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A Fragile Balance examines strategies to promote emergency savings, especially among underserved households.



Chapter 1. Paying for the Unexpected: Making the Case for a New Generation of Strategies to Boost Emergency Savings, Affording Contingencies, and Liquid Resources for Low-Income Families

Low-income households’ accumulation of liquid savings is an important and growing issue, and one that has not yet attracted significant attention in the United States. Financial advisors commonly recommend that people have three to six months of income as liquid savings, stored as cash, demand deposits, or other funds that can be accessed within a few days. This rule of thumb is based at least in part on the fact that it could take three to six months to find a new job in case of unemployment, and liquid funds can provide an emergency safety net for this period (Chang, Hanna, and Fan 1997). However, for lower-income families, a three-month savings cushion is difficult to accumulate. As these households face lower incomes and higher relative costs for housing, transportation, food, and other essentials, just making ends meet is a challenge.

J. Michael Collins

Chapter 2. Liquid Savings Patterns and Credit Usage among the Poor

People who lack reserve funds are financially vulnerable, one lost paycheck or unexpected expense away from financial hardship. Emergency savings can provide a cushion, so the households facing a financial shock can continue to function in the event of a significant income or expense shock, such as unemployment or a major car repair.

Leah Gjertson

Chapter 3. Upside Down: The Failure of Federal Tax Policies to Support Emergency Savings

Nearly all families experience fluctuations in income, and low- and moderate-income (LMI) families appear increasingly likely to experience significant income interruptions (see Collins, this volume). Almost half of Americans are “liquid asset poor,” meaning they lack even a modest amount of accessible savings to tap into in the case of an emergency (Brooks et al. 2014). Liquid savings and long-term savings or assets are quite different forms of financial resources. Using long-term savings as liquid savings can have serious consequences. For example, withdrawals from retirement or education savings accounts often come with significant financial penalties. Likewise, borrowing against home equity can be difficult, especially in the short term. In the case of an emergency, households without accessible savings must rely on family, friends, high-cost credit, or the high costs of missing payments.

Ezra Levin

Chapter 4. Save at Home: Building Emergency Savings One Mortgage Payment at a Time

This chapter explores the potential of behaviorally motivated “mortgage reserve accounts” as an automated tool to build emergency savings for otherwise vulnerable low- and moderate-income (LMI) households purchasing their first homes. Financial shocks, such as involuntary unemployment or reduction in wages, and unexpected expenses, such as emergency furnace replacement or roof repairs, within the first few years of homeownership can derail the fragile financial foundation of LMI households and put them at risk of losing their homes through foreclosure. Most LMI households enter homeownership with little equity or residual savings—holding on average only $2,000 in liquid assets, including cash on hand and savings and checking accounts (Moulton et al. 2011; Van Zandt and Rohe 2011). Although homeowners are building equity through their monthly mortgage payments, that equity is not accessible for consumption until the loan balance falls below a leverageable threshold (typically, 80 percent of the value of the home). To the extent that extending homeownership to LMI households remains a policy goal, scalable strategies to offset the higher default risk of such mortgages become a critical, yet challenging, objective.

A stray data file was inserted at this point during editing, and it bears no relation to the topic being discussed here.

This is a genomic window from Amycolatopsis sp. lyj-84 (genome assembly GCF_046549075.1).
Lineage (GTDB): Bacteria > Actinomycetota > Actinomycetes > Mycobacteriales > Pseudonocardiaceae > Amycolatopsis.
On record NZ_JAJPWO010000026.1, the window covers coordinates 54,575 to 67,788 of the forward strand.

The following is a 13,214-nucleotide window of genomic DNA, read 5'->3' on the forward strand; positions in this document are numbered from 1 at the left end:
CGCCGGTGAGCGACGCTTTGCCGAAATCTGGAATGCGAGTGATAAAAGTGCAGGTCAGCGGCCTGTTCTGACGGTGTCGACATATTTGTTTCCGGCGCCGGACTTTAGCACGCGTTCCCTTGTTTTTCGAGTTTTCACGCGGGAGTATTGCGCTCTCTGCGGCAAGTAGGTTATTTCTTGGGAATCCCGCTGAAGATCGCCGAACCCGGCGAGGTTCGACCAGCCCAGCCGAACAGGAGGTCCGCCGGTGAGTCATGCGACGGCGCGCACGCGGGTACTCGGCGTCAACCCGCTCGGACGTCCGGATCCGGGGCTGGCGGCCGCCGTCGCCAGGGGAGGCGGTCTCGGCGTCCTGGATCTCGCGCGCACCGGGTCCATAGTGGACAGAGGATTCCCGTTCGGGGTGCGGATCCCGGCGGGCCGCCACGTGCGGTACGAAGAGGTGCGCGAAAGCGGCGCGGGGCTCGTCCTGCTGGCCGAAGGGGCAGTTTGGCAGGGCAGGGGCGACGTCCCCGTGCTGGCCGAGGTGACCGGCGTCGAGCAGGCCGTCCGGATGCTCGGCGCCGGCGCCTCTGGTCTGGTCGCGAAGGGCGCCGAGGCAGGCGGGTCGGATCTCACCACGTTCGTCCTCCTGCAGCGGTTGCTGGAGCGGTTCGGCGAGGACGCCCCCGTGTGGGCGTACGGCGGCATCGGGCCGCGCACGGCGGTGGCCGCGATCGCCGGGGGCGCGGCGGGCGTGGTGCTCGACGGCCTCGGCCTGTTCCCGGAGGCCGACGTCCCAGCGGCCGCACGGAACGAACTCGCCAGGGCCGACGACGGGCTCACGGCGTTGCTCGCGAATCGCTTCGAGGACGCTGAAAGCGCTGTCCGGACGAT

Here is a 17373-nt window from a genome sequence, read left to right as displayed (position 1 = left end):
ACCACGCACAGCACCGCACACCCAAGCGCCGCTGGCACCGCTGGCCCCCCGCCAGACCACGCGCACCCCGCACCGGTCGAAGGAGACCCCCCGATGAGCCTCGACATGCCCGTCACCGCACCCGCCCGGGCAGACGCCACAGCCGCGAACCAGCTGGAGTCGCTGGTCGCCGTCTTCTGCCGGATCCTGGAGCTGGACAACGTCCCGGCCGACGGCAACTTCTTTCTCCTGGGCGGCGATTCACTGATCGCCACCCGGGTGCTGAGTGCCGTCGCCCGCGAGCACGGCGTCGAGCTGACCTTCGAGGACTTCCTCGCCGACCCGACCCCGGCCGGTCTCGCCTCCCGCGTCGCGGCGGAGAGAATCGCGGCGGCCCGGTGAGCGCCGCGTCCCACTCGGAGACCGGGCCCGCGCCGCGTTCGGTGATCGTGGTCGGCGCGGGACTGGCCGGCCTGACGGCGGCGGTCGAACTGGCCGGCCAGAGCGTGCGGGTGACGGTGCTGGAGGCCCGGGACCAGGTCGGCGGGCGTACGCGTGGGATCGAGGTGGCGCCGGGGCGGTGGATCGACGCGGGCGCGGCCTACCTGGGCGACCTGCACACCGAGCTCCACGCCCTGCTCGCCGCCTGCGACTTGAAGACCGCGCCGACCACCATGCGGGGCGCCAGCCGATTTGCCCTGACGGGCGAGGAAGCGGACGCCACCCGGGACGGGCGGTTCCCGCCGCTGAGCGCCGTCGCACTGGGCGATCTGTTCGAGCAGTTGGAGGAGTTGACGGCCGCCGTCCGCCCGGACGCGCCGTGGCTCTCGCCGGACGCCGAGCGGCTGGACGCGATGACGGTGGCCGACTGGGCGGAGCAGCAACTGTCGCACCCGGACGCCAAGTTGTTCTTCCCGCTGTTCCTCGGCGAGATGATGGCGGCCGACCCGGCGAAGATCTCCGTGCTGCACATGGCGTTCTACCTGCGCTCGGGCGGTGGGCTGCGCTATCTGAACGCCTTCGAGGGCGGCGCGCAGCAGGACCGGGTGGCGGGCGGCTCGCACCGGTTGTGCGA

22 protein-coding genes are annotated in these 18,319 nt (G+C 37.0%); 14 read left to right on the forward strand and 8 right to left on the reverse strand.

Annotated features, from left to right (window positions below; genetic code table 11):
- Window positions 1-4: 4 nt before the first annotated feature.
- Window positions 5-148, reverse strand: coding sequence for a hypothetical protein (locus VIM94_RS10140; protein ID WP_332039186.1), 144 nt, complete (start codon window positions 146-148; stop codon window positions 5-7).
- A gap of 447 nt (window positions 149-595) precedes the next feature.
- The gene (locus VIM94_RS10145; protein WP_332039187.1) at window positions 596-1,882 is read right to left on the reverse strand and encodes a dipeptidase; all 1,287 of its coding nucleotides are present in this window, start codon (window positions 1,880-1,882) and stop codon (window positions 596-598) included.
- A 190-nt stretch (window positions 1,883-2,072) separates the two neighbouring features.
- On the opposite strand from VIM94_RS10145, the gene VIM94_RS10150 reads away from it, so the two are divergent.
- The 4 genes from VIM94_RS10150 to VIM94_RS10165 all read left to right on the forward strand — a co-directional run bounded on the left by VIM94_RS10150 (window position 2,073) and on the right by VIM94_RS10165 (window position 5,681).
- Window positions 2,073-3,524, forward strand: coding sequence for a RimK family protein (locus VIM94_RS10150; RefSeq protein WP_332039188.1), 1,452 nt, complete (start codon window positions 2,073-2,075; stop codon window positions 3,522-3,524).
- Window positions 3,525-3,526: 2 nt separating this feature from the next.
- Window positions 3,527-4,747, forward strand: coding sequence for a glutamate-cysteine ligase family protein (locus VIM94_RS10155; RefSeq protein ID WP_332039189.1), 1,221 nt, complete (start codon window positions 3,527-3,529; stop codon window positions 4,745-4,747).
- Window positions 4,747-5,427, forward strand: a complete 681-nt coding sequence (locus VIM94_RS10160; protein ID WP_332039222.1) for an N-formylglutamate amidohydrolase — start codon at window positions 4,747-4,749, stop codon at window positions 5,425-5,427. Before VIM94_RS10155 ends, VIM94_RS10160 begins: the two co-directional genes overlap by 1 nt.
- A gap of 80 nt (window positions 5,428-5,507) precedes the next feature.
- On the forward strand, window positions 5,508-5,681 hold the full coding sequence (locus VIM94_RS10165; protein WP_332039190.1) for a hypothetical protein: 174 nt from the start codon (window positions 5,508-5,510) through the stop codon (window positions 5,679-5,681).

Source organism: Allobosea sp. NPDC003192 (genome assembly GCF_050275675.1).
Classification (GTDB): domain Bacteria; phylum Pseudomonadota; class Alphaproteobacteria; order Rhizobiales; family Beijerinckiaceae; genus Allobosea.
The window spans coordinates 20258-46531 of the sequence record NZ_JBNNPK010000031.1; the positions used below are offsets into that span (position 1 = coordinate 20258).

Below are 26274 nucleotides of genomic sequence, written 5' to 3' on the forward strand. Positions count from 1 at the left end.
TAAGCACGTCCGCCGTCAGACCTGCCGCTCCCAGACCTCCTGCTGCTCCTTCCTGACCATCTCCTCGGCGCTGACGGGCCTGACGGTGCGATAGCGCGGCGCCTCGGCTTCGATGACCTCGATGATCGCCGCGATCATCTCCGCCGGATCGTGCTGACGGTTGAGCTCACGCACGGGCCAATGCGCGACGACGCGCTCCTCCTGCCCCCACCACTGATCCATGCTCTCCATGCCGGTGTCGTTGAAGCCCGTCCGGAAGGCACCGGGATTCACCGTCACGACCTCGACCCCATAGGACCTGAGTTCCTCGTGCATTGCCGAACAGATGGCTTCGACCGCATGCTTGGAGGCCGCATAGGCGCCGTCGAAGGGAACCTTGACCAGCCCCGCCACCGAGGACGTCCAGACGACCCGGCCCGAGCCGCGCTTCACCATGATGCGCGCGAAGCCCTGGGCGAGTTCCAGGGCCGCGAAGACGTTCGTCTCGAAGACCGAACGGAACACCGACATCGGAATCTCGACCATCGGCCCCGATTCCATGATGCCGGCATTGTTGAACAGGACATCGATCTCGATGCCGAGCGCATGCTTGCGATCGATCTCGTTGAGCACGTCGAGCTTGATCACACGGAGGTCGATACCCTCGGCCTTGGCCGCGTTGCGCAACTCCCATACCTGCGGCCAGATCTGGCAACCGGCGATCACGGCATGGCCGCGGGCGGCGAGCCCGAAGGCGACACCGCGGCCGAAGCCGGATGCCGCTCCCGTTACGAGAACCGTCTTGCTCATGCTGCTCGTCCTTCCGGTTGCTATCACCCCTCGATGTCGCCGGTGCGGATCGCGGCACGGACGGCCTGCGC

Stephanie Moulton, Anya Samek, Cäzilia Loibl

Chapter 5. The SaveUSA Coalition: Using Behavioral Economics to Build Unrestricted Savings at Tax Time

In most cities, low- to moderate-income (LMI) households are the primary users of municipal social services, including workforce development and homelessness prevention programs, among others. But the progress gained through a social service intervention can be wiped out by the lack of fundamental financial stability. For example, a lack of funds to pay for a car repair could make it impossible to get to work, resulting in the loss of a day’s pay—or of a job. Access to emergency savings could bolster families’ ability to withstand such setbacks. For this reason, improving the financial stability of these families is a high priority for cities.

Jonathan Mintz

Chapter 6. Refund to Savings: Creating Contingency Savings at Tax Time

The Refund to Savings (R2S) initiative aims to help low- and moderateincome (LMI) households build short-term contingency savings by providing motivation and opportunity to save their tax refunds, the largest single sum many households receive all year. Other research on tax-time interventions has yielded promising findings (Key et al. 2012; Tufano 2010; Beverly, Tescher, and Romich 2004), but R2S expands the potential of such interventions by using a scalable delivery system (online tax-preparation software) and incorporating motivational mechanisms grounded in behavioral economics theory. The delivery of the intervention is seamlessly integrated within an existing infrastructure, ensures high fidelity between the intervention’s design and its implementation, and minimizes the cost of the intervention. The intervention mechanisms are designed to help tax filers overcome psychological and behavioral barriers that limit the accumulation of savings.

Michal Grinstein-Weiss, Krista Comer, Blair Russell, Clinton Key, Dana Perantie, Dan Ariely

Chapter 7. Enhancing Financial Capability: TANF Bank Accounts